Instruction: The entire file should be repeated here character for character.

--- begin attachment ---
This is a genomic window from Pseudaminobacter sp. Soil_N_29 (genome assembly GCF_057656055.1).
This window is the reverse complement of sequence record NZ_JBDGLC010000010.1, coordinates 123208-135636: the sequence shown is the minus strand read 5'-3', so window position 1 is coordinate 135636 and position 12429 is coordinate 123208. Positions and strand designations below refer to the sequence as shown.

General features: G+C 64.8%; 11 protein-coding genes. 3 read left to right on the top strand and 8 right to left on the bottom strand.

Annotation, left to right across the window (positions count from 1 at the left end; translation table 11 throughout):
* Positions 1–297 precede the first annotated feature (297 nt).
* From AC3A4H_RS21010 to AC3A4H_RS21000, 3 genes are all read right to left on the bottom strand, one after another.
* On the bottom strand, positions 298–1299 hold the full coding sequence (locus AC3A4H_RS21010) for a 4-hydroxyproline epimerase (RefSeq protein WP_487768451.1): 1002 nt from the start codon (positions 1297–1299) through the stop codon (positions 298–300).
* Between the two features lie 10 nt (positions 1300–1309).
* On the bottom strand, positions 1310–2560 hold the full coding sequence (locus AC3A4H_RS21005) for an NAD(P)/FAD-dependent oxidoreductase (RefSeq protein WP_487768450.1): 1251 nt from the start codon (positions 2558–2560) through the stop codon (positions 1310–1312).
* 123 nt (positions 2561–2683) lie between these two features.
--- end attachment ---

This is a genomic window from Pseudaminobacter sp. Soil_N_29 (genome assembly GCF_057656055.1).
This window is the reverse complement of sequence record NZ_JBDGLC010000010.1, coordinates 123208-135636: the sequence shown is the minus strand read 5'-3', so window position 1 is coordinate 135636 and position 12429 is coordinate 123208. Positions and strand designations below refer to the sequence as shown.

General features: G+C 64.8%; 11 protein-coding genes. 3 read left to right on the top strand and 8 right to left on the bottom strand.

Annotation, left to right across the window (positions count from 1 at the left end; translation table 11 throughout):
* Positions 1–297 precede the first annotated feature (297 nt).
* From AC3A4H_RS21010 to AC3A4H_RS21000, 3 genes are all read right to left on the bottom strand, one after another.
* On the bottom strand, positions 298–1299 hold the full coding sequence (locus AC3A4H_RS21010) for a 4-hydroxyproline epimerase (RefSeq protein WP_487768451.1): 1002 nt from the start codon (positions 1297–1299) through the stop codon (positions 298–300).
* Between the two features lie 10 nt (positions 1300–1309).
* On the bottom strand, positions 1310–2560 hold the full coding sequence (locus AC3A4H_RS21005) for an NAD(P)/FAD-dependent oxidoreductase (RefSeq protein WP_487768450.1): 1251 nt from the start codon (positions 2558–2560) through the stop codon (positions 1310–1312).
* 123 nt (positions 2561–2683) lie between these two features.